Our Own Backyard: The United States in Central America, 1977-1992

Our Own Backyard: The United States in Central America, 1977-1992

Our Own Backyard: The United States in Central America, 1977-1992

Our Own Backyard: The United States in Central America, 1977-1992


In this book, William LeoGrande offers the first comprehensive history of U.S. foreign policy toward Central America in the waning years of the Cold War. From the overthrow of the Somoza dynasty in Nicaragua and the outbreak of El Salvador's civil war in the late 1970s to the final regional peace settlements negotiated a decade later, he chronicles the dramatic struggles - in Washington and Central America - that shaped the region's destiny. LeoGrande's central argument is that our Central American policy was driven by the specter of Vietnam and conflicting views on how to avoid repeating that history. Throughout the book, LeoGrande interweaves three principal thematic threads: how events in Central America came to be considered threatening to the United States, how debates within the executive branch over the appropriate response shaped policy, and how conflicts between the White House and Congress constrained presidential options.


When I began this book, I intended to write an account of the domestic opposition to Ronald Reagan's Central America policy, focusing on the Congress. Not since Vietnam had Americans been so bitterly divided over a foreign policy issue as they were over Central America. I soon realized, however, that investigating the domestic debate was like pulling on a loose threadit lead inexorably to other questions.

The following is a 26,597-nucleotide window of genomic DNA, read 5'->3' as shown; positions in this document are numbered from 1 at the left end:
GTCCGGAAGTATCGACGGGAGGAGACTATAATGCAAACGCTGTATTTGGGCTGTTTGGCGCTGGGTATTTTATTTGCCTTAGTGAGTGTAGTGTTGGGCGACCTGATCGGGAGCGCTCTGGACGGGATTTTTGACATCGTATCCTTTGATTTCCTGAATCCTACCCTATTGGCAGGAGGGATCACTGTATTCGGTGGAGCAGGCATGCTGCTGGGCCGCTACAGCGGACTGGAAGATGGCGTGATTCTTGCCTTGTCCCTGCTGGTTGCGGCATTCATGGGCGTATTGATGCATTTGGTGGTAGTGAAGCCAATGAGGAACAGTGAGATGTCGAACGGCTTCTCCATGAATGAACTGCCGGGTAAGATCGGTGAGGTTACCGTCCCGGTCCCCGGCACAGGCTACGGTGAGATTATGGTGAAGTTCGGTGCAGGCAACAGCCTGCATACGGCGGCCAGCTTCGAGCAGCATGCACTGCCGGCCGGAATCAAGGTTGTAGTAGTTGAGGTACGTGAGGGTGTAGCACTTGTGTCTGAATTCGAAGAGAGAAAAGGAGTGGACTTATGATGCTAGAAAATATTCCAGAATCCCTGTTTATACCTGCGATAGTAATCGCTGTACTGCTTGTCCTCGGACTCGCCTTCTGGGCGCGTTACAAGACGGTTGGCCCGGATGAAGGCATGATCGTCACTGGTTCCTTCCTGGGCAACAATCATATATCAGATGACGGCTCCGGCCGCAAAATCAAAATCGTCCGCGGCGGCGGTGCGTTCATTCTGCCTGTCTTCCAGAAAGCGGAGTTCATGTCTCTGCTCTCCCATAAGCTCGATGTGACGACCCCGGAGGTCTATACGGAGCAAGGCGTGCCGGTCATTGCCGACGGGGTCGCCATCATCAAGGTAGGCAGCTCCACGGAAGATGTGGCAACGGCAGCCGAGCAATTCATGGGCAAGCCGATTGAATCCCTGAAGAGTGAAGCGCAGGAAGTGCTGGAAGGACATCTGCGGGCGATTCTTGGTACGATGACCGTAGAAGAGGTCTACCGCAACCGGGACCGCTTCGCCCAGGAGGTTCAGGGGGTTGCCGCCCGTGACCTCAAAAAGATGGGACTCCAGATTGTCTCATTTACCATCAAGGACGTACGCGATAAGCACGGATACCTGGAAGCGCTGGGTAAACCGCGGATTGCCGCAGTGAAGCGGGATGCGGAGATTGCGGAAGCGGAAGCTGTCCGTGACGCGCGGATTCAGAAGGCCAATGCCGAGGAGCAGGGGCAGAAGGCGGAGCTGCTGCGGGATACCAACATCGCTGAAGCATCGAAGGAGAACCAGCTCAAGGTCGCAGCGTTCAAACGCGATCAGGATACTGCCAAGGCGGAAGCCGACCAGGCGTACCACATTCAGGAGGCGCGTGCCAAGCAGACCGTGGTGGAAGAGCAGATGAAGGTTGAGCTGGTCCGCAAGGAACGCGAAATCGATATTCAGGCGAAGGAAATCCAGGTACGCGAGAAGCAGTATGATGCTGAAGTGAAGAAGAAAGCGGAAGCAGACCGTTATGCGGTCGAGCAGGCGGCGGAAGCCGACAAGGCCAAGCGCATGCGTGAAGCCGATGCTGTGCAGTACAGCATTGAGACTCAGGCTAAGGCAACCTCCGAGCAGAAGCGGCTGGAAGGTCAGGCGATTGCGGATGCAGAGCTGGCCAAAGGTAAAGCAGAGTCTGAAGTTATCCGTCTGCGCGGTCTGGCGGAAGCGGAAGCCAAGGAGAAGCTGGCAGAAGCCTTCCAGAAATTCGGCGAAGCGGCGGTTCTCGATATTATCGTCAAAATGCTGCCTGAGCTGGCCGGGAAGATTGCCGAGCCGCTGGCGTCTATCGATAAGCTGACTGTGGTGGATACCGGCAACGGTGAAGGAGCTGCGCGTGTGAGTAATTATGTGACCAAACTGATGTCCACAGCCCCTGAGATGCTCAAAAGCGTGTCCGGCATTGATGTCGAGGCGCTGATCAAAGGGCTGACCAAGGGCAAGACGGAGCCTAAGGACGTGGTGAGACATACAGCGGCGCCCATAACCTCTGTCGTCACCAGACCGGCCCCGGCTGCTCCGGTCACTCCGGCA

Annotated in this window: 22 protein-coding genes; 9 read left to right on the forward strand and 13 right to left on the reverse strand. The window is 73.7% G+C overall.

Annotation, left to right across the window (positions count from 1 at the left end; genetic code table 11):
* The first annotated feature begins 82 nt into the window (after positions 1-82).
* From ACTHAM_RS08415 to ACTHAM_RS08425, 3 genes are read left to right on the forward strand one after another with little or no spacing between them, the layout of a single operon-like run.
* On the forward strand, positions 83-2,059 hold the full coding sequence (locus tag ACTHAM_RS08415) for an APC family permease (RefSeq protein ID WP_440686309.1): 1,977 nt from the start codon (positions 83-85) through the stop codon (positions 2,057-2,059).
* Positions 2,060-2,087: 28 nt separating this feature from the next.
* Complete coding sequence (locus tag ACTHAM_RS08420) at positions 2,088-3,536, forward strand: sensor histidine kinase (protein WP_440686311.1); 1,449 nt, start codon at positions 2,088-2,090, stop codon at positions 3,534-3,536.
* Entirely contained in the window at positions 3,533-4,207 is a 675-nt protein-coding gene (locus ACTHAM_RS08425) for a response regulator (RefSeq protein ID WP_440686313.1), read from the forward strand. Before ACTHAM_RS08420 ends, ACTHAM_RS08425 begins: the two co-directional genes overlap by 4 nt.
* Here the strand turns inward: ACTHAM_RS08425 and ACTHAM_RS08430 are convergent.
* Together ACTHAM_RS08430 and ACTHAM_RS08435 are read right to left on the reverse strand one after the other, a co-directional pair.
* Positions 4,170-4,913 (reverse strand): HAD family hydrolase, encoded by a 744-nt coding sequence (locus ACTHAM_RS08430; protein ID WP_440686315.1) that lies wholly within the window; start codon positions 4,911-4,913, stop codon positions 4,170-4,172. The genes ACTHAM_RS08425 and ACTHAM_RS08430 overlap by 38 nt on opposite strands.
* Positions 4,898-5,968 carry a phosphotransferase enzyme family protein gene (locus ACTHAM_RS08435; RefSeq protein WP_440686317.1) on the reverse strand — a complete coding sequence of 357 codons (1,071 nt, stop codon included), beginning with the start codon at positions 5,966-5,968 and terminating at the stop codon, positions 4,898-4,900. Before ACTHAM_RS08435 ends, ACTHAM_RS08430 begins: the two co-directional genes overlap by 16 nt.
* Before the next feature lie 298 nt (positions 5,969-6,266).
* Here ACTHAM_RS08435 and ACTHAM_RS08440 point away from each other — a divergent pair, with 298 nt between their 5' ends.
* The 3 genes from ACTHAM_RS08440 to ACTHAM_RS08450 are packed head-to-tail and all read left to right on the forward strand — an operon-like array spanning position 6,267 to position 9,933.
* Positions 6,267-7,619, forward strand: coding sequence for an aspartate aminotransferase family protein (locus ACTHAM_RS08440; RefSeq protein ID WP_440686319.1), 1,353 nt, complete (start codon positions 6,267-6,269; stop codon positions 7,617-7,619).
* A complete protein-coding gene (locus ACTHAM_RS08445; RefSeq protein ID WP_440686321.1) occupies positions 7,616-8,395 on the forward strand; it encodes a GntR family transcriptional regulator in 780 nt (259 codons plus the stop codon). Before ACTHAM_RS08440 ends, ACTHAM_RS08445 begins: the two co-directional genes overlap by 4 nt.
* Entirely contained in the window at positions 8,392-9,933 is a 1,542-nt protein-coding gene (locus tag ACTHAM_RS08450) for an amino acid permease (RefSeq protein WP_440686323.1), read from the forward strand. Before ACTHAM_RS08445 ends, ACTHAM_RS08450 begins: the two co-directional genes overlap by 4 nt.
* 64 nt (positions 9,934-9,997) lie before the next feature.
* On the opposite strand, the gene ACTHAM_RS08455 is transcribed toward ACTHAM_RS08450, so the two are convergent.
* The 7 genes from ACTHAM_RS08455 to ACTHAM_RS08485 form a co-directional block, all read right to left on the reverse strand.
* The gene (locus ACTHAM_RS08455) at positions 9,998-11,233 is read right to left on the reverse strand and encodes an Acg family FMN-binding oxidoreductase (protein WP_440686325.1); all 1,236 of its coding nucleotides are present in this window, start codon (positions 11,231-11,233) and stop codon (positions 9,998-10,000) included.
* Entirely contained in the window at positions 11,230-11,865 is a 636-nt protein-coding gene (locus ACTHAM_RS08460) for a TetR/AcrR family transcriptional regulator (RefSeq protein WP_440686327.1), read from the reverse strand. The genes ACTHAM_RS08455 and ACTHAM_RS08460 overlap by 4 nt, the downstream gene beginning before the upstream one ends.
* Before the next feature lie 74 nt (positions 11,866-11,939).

To understand the political struggle between the Reagan administration and its critics, it was first necessary to examine what was happening in Central America. As U.S. involvement deepened, a tension arose between the instinct of many U.S. policymakers to preserve Washington's traditional hegemony in the region, and the desire of Central Americans to control their own destiny. On this issue, Washington discovered adversaries not only among Marxist guerrillas on the left, but also among military officers and businessmen on the right. Maintaining even tenuous control over allies such as the Salvadoran armed forces or the Nicaraguan contras proved as difficult for Washington as plotting strategy against the Salvadoran guerrillas and the Sandinistas.

In the United States, the tempo of the debate between the Reagan administration and its critics waxed and waned with the rhythms of the war on the ground. As the region's civil strife escalated, Reagan's opponents charged that his policy was failing to achieve its stated objectives; Reagan replied that the critics' caviling tied his hands, preventing success.

I was also compelled to look at how policy was formulated inside the Reagan administration. From the beginning, it was beset by a severe internal schism between self-described "hard-liners" and "pragmatists" who struggled with one another for control over foreign policy in general and Central American policy in particular. On Central America, the hard-liners were inclined toward military solutions, and they bitterly opposed any diplomatic accord that gave Washington less than total victory. For the pragmatists, Central America was not the most important place on the globe, and the wars there were less a test of ideological mettle than a challenge to traditional U.S. security interests. If those interests could be reasonably safeguarded by diplomatic compromise, the pragmatists were willing to pursue it.

The policy differences between hard-liners and pragmatists were often reinforced by rivalries of ambition and personal animosity. It was not uncommon for different officials to describe U.S. policy in hopelessly contradictory ways within a few days--or even hours--of one another. Both camps leaked continually in an effort to gain the upper hand in the internal tug of war. With a president reluctant to resolve conflicts among his senior advisers and notori-

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